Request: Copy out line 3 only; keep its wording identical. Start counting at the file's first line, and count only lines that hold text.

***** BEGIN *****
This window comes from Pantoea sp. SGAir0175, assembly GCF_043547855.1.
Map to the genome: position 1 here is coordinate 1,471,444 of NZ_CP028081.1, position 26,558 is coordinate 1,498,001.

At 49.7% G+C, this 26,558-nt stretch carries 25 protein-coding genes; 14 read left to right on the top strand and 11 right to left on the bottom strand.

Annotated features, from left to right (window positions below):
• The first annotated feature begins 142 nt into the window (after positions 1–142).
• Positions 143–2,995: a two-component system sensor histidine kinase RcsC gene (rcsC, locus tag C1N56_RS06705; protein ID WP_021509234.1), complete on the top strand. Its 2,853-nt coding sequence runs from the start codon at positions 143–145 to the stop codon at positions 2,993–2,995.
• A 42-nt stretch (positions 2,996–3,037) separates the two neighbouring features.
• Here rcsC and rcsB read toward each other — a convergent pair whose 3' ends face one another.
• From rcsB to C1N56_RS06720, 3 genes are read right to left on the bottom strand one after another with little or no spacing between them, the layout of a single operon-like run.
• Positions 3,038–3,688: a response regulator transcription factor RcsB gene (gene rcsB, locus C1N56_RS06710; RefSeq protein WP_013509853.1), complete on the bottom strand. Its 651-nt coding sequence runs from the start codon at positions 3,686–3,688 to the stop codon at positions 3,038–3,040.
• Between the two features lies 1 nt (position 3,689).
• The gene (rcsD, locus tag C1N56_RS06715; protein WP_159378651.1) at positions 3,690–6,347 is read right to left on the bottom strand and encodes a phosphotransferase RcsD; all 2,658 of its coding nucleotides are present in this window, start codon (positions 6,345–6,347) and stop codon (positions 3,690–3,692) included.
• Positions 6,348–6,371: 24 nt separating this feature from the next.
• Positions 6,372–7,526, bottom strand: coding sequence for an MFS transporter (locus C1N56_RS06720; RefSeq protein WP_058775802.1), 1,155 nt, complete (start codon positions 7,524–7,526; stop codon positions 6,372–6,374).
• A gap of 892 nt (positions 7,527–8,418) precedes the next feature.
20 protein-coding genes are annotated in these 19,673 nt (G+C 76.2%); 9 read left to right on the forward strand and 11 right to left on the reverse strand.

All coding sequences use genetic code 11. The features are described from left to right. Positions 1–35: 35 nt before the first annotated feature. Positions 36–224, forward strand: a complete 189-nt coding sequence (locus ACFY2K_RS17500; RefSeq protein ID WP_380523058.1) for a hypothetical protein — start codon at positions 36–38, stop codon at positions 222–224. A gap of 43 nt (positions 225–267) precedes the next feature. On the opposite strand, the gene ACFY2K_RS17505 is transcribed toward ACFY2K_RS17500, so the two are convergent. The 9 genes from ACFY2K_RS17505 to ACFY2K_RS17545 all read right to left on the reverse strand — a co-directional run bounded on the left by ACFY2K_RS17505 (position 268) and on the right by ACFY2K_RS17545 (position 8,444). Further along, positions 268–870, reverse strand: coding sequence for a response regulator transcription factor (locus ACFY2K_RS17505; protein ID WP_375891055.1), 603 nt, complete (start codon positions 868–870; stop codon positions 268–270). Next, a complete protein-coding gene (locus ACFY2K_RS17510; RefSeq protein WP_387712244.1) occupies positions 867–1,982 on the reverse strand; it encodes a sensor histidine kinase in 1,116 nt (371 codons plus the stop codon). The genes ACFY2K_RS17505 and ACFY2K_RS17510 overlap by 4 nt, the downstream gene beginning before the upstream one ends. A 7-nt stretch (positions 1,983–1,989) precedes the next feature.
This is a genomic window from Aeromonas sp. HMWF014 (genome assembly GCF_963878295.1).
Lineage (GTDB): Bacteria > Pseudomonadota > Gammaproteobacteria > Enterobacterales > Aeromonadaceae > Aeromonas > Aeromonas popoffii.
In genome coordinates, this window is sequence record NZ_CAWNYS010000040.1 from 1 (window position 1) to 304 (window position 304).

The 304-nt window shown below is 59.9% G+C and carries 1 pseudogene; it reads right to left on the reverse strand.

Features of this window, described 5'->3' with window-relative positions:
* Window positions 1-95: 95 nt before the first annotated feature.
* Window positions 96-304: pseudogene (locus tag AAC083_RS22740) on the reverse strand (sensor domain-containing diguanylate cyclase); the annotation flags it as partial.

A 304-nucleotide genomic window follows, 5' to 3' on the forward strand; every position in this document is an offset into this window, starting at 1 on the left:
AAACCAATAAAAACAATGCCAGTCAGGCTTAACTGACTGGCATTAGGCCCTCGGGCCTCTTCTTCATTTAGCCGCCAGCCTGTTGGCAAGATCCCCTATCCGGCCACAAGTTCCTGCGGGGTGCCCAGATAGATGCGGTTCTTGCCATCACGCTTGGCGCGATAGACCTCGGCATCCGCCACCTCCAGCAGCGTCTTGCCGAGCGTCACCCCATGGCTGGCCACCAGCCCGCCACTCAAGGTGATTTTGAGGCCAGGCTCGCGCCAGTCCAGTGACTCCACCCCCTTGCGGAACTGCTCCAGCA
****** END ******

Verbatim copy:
At 49.7% G+C, this 26,558-nt stretch carries 25 protein-coding genes; 14 read left to right on the top strand and 11 right to left on the bottom strand.